Yet, I cannot help but wish I could start over. For several months now, I’ve wondered if I should have pursued a journalism major. I was turned away from a writing major for financial reasons, which is highly ironic given my current field of study. And this has left me, not necessarily with a regret, but a lump in my throat. I wish now I had at least taken some journalism classes. Thankfully, I woke up in time to take a two writing classes, one last semester and one this coming semester, but I can’t help myself from wishing I had done more. I often feel I wasted a great opportunity to develop my writing, my dream, by not accessing these opportunities.

They scared me away because of money. A common preaching point of mine has been to chase your dreams, regardless of the financial returns or losses. Chase your dreams. That’s why I loved this quote from the video:

Nothing I did where the only reason for doing it was the money was ever worth it except as bitter experience.”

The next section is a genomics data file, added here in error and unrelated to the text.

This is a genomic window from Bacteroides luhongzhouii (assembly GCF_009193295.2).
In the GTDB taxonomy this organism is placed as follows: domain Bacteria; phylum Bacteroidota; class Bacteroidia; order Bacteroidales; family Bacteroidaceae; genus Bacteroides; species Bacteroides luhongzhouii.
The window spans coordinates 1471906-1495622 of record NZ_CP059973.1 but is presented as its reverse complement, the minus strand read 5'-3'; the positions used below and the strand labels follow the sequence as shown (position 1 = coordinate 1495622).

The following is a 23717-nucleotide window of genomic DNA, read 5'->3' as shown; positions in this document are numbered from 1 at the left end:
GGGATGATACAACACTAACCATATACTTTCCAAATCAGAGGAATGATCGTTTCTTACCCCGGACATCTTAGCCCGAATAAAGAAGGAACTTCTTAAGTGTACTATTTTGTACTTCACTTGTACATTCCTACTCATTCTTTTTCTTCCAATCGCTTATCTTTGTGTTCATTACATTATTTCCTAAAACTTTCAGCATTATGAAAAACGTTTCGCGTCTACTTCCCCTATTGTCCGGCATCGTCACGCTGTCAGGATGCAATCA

I have a goal, a dream, a mountain in the distance: to write. I know the journey will be difficult, full of mostly mistakes. Many times, I wont even know the direction I’m headed, but I can see the mountain top. I will reach that peak, one day, some day.  But until then,

Make good art.

“Sometimes life is hard. Things go wrong—in life, and in love, and in business, and in friendship, and in health, and in all the other ways in which life can go wrong. And when things get tough, this is what you should do: Make good art.”

—Author Neil Gaiman